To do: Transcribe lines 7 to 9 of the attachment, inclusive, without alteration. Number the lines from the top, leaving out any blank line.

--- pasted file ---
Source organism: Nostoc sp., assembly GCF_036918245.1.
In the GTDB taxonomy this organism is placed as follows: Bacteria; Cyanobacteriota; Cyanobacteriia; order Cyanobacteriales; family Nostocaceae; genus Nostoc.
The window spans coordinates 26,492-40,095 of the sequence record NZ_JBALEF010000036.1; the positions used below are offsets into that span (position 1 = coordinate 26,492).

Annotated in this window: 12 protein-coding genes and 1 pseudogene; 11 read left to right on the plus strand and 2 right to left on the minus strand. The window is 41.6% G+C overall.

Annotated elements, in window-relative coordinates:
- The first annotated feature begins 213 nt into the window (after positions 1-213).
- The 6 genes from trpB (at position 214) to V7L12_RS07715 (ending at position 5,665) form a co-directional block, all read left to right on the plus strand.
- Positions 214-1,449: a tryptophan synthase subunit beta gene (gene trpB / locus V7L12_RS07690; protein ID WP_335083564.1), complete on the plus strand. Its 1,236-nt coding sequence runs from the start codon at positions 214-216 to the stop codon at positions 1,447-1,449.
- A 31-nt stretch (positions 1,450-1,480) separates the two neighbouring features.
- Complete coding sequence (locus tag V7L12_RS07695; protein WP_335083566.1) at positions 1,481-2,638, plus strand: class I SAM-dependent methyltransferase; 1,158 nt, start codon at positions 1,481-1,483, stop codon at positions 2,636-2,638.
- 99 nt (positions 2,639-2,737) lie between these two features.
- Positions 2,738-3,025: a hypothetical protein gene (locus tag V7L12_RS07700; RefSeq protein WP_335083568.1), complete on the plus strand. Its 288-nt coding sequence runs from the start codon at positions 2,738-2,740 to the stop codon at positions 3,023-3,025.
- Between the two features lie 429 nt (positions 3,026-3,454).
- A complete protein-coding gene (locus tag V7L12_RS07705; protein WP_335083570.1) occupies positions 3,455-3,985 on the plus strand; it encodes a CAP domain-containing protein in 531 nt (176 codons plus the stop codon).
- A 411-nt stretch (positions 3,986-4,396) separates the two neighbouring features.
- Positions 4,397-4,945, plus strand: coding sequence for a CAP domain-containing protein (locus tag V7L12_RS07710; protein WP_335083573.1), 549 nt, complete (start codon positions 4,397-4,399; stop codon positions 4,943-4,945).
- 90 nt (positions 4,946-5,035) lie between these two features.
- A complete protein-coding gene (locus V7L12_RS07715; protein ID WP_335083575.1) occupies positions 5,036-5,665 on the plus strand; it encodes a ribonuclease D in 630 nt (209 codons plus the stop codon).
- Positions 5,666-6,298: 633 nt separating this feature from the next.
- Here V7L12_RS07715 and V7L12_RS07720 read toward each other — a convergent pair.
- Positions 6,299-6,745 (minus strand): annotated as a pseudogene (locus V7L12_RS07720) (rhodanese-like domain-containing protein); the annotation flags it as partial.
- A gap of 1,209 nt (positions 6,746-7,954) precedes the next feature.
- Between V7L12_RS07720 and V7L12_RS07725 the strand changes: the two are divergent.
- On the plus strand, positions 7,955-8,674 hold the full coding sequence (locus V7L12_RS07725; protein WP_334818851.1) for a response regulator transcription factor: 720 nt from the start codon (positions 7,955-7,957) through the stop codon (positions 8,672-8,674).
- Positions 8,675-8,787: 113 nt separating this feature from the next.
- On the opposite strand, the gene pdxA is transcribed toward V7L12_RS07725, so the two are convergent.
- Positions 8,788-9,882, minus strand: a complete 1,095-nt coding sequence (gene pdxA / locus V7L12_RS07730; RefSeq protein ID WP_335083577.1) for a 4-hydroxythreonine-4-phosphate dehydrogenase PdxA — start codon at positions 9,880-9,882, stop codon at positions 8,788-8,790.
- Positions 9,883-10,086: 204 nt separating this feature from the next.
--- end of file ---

- The 6 genes from trpB (at position 214) to V7L12_RS07715 (ending at position 5,665) form a co-directional block, all read left to right on the plus strand.
- Positions 214-1,449: a tryptophan synthase subunit beta gene (gene trpB / locus V7L12_RS07690; protein ID WP_335083564.1), complete on the plus strand. Its 1,236-nt coding sequence runs from the start codon at positions 214-216 to the stop codon at positions 1,447-1,449.
- A 31-nt stretch (positions 1,450-1,480) separates the two neighbouring features.